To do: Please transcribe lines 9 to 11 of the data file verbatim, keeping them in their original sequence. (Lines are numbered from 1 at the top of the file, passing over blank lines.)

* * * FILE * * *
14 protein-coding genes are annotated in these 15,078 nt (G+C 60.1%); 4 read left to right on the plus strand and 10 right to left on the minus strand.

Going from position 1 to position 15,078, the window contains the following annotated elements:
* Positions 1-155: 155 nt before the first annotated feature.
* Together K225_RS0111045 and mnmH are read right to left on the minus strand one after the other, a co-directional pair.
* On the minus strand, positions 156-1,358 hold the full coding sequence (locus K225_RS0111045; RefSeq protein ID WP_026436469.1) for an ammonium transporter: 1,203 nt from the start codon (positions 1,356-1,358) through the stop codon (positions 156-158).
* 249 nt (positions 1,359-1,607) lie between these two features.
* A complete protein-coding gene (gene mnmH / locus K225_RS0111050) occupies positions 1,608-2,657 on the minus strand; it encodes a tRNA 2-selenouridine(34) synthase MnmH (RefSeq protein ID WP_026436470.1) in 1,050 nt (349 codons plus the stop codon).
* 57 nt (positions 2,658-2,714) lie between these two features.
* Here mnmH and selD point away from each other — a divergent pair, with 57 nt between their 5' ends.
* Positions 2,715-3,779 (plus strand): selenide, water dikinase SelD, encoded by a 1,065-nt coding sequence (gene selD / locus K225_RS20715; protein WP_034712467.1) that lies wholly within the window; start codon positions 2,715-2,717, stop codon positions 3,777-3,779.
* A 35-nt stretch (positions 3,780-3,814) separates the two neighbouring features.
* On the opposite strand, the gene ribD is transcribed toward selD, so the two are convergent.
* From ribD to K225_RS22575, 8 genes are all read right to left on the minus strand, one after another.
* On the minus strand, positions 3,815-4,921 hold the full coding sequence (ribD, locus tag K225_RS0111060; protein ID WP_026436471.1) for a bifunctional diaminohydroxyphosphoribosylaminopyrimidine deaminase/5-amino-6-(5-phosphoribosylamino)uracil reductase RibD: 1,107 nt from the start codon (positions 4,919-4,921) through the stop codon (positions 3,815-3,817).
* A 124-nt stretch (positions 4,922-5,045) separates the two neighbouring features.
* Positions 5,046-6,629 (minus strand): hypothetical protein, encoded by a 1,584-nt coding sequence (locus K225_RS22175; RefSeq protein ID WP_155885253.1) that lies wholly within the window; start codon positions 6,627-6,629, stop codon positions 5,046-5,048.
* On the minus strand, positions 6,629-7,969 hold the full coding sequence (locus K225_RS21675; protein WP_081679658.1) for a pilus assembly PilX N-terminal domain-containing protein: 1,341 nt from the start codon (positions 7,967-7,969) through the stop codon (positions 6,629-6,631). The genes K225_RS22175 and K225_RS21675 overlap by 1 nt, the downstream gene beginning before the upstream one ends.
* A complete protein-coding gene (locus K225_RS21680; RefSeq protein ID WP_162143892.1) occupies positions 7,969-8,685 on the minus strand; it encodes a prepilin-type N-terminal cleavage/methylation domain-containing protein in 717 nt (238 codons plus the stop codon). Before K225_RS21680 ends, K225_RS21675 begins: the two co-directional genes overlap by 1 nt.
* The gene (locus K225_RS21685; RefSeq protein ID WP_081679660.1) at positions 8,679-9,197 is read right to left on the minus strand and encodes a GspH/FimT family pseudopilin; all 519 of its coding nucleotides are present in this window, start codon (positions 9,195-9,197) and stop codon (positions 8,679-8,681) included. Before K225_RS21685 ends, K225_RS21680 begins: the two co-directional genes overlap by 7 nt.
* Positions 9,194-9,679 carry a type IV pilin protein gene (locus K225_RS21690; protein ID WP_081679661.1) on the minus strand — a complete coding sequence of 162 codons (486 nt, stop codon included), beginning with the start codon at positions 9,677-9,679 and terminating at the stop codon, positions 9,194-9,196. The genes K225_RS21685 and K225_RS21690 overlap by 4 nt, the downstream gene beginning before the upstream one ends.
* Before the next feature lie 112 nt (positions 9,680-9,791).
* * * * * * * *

* Here mnmH and selD point away from each other — a divergent pair, with 57 nt between their 5' ends.
* Positions 2,715-3,779 (plus strand): selenide, water dikinase SelD, encoded by a 1,065-nt coding sequence (gene selD / locus K225_RS20715; protein WP_034712467.1) that lies wholly within the window; start codon positions 2,715-2,717, stop codon positions 3,777-3,779.
* A 35-nt stretch (positions 3,780-3,814) separates the two neighbouring features.